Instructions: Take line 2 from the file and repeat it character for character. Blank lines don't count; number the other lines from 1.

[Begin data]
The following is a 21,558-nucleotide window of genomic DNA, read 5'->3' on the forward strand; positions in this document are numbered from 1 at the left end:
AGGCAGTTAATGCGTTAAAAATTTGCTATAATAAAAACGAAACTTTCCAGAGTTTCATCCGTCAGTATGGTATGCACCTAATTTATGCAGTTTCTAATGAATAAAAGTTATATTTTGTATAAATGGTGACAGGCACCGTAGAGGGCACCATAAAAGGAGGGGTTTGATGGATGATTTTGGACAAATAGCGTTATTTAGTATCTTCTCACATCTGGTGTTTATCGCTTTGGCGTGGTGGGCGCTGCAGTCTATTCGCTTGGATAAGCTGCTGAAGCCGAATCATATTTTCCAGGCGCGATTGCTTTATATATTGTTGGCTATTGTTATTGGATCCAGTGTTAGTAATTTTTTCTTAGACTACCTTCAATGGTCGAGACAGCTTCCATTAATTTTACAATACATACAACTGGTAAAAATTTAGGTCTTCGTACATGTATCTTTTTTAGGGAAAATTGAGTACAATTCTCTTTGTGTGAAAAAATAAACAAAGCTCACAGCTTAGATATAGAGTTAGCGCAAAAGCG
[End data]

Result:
AGGCAGTTAATGCGTTAAAAATTTGCTATAATAAAAACGAAACTTTCCAGAGTTTCATCCGTCAGTATGGTATGCACCTAATTTATGCAGTTTCTAATGAATAAAAGTTATATTTTGTATAAATGGTGACAGGCACCGTAGAGGGCACCATAAAAGGAGGGGTTTGATGGATGATTTTGGACAAATAGCGTTATTTAGTATCTTCTCACATCTGGTGTTTATCGCTTTGGCGTGGTGGGCGCTGCAGTCTATTCGCTTGGATAAGCTGCTGAAGCCGAATCATATTTTCCAGGCGCGATTGCTTTATATATTGTTGGCTATTGTTATTGGATCCAGTGTTAGTAATTTTTTCTTAGACTACCTTCAATGGTCGAGACAGCTTCCATTAATTTTACAATACATACAACTGGTAAAAATTTAGGTCTTCGTACATGTATCTTTTTTAGGGAAAATTGAGTACAATTCTCTTTGTGTGAAAAAATAAACAAAGCTCACAGCTTAGATATAGAGTTAGCGCAAAAGCG